Canadian Pediatric Society Advocates for Increased Unstructured Play Time for Kids

Kids need to climb trees, jump off things, and ride their bikes—even at speed. That’s what the Canadian Pediatric Society is recommending in a new white paper: Healthy Childhood Development Through Outdoor Risky Play.

It’s the sort of finding that is almost considered radical these days. Mariana Brussoni, a developmental psychologist at the University of British Columbia, has been championing risky play for more than a decade, but the Pediatric Society wasn’t ready to endorse her call to action.

It was only when faced with soaring rates of childhood anxiety, depression, obesity, and even myopia that Canadian health officials realized that “letting kids go out and play could be a way to deal with a lot of these challenging issues,” says Brussoni.

That’s because the doctors came to recognize two truths.

First, children are hard-wired to play because it aids their development. It teaches them how to take action, get along, and solve problems.

Second, replacing rollicking, kid-led play with structured, adult-led play was a mistake. It deprived children of a million opportunities to exercise their autonomy. It also increased their risk of physical danger.

When kids play without adult supervision, they hone their social and emotional coping skills, according to the report. What’s more, free play can “significantly reduce children’s risk for elevated anxiety.”

Play does that in a rather obvious way, says Peter Gray, a professor of psychology and neuroscience at Boston College and a co-founder with me of Let Grow.

“From an evolutionary standpoint, why do children want to play in a risky way?” asks Gray. “Because this is how they develop a little courage. They deliberately put themselves into situations where they’re feeling fear so that, unconsciously, they can have a sense of control over it: ‘I can feel this fear and survive it.’ So when they face a real emergency, they are slightly less likely to panic. They are also less fearful because they know, ‘Something can happen, and I can manage it.'”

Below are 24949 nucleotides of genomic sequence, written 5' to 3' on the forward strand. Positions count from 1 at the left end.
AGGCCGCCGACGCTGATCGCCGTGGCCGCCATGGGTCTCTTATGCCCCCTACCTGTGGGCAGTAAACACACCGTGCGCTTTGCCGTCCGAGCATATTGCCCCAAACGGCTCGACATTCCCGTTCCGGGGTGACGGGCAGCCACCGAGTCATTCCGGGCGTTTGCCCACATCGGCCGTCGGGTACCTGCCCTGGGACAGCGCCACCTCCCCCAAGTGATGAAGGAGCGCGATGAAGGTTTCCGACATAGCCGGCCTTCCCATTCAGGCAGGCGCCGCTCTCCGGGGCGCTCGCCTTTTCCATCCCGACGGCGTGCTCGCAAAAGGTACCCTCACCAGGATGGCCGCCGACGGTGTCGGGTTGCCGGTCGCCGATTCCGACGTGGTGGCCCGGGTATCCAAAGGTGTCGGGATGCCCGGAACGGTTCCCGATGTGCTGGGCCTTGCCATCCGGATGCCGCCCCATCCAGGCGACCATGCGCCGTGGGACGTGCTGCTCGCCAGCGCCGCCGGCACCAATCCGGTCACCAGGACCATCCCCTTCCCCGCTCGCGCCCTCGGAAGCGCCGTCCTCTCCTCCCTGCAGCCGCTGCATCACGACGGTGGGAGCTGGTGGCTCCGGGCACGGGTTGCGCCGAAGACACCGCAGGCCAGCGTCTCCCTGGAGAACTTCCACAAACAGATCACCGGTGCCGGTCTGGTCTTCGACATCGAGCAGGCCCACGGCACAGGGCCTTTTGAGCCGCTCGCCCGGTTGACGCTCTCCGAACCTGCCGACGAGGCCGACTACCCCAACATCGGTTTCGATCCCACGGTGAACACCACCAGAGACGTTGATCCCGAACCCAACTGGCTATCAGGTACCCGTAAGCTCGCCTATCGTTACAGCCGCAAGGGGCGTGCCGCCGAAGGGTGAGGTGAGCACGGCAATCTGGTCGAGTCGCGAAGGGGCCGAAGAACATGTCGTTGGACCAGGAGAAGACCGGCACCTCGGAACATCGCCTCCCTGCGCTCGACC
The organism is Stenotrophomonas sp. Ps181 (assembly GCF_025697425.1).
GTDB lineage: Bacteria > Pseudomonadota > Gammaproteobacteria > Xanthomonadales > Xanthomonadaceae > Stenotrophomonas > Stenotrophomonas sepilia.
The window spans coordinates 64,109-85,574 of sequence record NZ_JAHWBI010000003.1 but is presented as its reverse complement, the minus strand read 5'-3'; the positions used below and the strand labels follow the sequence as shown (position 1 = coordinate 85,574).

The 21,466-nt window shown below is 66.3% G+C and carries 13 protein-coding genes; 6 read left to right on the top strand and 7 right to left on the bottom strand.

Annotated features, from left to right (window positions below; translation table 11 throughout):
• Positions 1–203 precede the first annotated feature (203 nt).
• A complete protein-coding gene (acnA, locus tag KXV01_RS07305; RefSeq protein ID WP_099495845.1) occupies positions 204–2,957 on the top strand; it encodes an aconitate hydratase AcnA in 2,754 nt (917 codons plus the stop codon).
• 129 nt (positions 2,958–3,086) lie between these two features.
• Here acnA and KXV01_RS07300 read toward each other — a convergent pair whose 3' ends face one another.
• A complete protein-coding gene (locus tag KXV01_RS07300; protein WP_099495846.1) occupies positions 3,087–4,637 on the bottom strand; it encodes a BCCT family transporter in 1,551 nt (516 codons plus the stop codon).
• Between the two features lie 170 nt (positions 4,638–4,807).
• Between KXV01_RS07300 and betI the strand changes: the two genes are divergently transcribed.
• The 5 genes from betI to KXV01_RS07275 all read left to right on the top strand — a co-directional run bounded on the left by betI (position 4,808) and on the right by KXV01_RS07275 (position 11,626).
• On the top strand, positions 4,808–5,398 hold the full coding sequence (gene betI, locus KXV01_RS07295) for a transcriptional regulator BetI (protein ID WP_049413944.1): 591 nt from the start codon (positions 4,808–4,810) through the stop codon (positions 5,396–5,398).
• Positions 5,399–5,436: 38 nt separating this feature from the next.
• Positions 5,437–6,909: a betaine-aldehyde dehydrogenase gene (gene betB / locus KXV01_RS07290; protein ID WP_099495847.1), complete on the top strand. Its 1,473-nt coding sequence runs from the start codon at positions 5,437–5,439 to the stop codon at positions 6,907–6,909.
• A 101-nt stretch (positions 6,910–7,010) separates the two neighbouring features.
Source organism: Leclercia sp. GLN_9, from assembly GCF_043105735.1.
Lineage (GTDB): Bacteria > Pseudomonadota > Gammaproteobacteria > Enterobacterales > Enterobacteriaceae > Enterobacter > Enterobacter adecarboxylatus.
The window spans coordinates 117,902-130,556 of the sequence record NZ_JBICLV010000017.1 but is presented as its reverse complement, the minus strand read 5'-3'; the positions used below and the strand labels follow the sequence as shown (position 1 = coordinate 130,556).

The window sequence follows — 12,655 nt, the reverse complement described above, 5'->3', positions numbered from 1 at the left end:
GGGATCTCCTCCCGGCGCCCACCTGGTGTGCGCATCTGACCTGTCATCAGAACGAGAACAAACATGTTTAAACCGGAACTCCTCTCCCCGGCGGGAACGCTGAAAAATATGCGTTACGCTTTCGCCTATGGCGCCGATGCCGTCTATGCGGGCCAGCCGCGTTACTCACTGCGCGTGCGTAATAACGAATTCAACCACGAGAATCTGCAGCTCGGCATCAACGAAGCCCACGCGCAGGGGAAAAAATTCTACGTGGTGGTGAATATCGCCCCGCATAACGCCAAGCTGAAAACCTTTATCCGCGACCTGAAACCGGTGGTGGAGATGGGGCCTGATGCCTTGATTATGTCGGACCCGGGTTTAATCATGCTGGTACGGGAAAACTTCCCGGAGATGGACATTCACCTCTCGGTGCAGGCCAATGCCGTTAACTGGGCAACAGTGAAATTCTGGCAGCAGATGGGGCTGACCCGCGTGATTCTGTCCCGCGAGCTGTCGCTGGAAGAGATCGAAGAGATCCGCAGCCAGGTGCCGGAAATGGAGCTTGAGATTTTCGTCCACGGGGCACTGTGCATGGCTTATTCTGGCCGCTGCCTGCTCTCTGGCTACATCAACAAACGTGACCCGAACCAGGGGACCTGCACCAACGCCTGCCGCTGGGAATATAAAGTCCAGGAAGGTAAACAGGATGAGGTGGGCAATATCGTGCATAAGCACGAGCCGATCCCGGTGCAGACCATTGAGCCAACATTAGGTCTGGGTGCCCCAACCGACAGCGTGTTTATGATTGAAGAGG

The Canadian report recommends pediatricians promote risky play as preventative medicine for mental health.

But what about the physical danger that risky play sometimes involves? How can doctors—and parents and schools—ignore that?

By looking at statistics, says Brussoni.

“From 2007 to 2022, there were two deaths from falls on the playground, and 480 deaths from motor vehicle crashes,” she says.

And as the Pediatrics paper notes, “The research has established that children are less likely to be injured while engaging in unstructured activities than when playing an organized sport.”

Sports are more dangerous than goof-around play? It’s starting to sound like the real risk in “risky play” is that our culture has been busy outlawing it. Think of signs like the one in a suburban Washington, D.C., playground that warns would-be fun-havers: adult supervision required.

So how can we normalize free play again?

Brussoni tells parents to start with an “underwhelming” experiment.

“Let them out into the backyard while you’re watching for a few minutes,” she says.

The next day, sit in the kitchen and don’t watch. You and your kids will get used to time apart.

Another way is to ask your kids’ school to start a “Let Grow Play Club.” That’s when the school stays open for mixed-age free play. An adult is there but like a lifeguard. They don’t organize the games or solve the spats.

The Canadian Pediatrics Society issued its full-throated endorsement of risky play partly in response to the “restrictive safety programs and measures that have become more broadly implemented—and sometimes mandated—in child care settings, schools, and playgrounds in recent years.”

If even overly cautious Canada is saying safety culture has swung too far, it’s time to jump off the swing.